Group photo of the attendees of the Madrid CONNECTION meeting
Madrid meeting of the CONNECTION community of practice on pathways to employment

Written by Richard Williams and Dirk Gebhardt

How can European cities address the relatively high rates of unemployment among their migrant residents? Would it help if support for getting into work was better coordinated with integration services? Officials from Sofia, Tampere, Antwerp, Karditsa, Brest and Madrid, came together as a community of practice in the Spanish capital in November 2021, to see for themselves how this might be achieved.

The community of practice had been formed under the auspices of CONNECTION, a peer-learning project coordinated by Eurocities, co-financed by the European Commission’s Asylum, Migration and Integration Fund (AMIF). The study visit was a core element of a process of learning exchange developed and facilitated by MigrationWork.

While labour market policies in Spain are a predominantly regional competence, the City of Madrid has had its own employment agency since 2004. In partnership with local businesses, the agency offers clients support with developing a “viaje al empleo” (work journey), job placement and matching, and vocational training. Although about 23% of its clients are not Spanish, the services offered are not adapted to the specific needs of migrants, such as language support or the recognition of foreign qualifications.

People seated around a table discussing coordinated planning
Enacting coordination between different services at the staff exchange in Antwerp

Separately from the employment agency, the city’s integration department commissions an NGO, La Rueca, to provide integration support that includes employment services such as training and job placements alongside legal advice and language training. La Rueca’s support is highly personalised and, unlike the employment agency, it provides services to migrants without a valid residence permit.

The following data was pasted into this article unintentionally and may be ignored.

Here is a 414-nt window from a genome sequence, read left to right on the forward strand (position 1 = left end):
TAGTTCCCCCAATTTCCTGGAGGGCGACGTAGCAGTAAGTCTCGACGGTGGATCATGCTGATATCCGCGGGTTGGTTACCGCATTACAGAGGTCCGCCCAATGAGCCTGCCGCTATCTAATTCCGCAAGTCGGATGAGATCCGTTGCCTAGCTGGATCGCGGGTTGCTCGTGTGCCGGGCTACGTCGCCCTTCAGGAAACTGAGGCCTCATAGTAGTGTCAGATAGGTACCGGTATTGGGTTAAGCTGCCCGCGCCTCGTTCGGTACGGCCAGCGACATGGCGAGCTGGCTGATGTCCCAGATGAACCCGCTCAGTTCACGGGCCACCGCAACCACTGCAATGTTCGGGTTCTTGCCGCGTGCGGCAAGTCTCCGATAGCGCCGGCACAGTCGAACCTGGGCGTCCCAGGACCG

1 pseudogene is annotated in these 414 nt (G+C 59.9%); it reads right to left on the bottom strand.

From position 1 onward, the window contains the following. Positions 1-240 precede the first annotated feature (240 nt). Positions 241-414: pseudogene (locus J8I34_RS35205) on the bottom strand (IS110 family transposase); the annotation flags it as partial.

Madrid staff had identified their key objective for the project as improving the coordination of the employment support offered by the mainstream employment agency and La Rueca.

Through observation, informal interviews and discussion, and structured action learning sessions, the community of practice identified key steps towards better coordination:

  1. map existing resources in the employment agency and integration services provider
  2. divide tasks clearly between the two services
  3. create a simple referral procedure
  4. develop a joint employment trajectory for migrant job seekers.

When thinking about ways to develop a joint case management by the two services, the colleagues from Madrid could take inspiration from what they had seen in a staff exchange in Antwerp earlier on in the project: the Antwerp model of joint client intake: Antwerp colleagues had simulated during the staff exchange their approach to joint case management consisting of the regional employment service, the city’s one stop shop for migrants and the local social welfare department discussing together how to best support each individual migrant job seeker with the different tools each of them had at their disposal. This was an impressive demonstration of the potential of coordination to better Seeing how coordination helps to better meet each client’s needs with the different support tools the services have at their disposal.

The Madrid meeting also underlined that the high unemployment rates of migrants in many European cities exist alongside labour shortages, in spite of the pandemic, in lower skill areas, as well as sectors demanding high formal qualifications. Improving services to better connect people without jobs with the growing number of jobs without people is one of the key tasks many cities face today.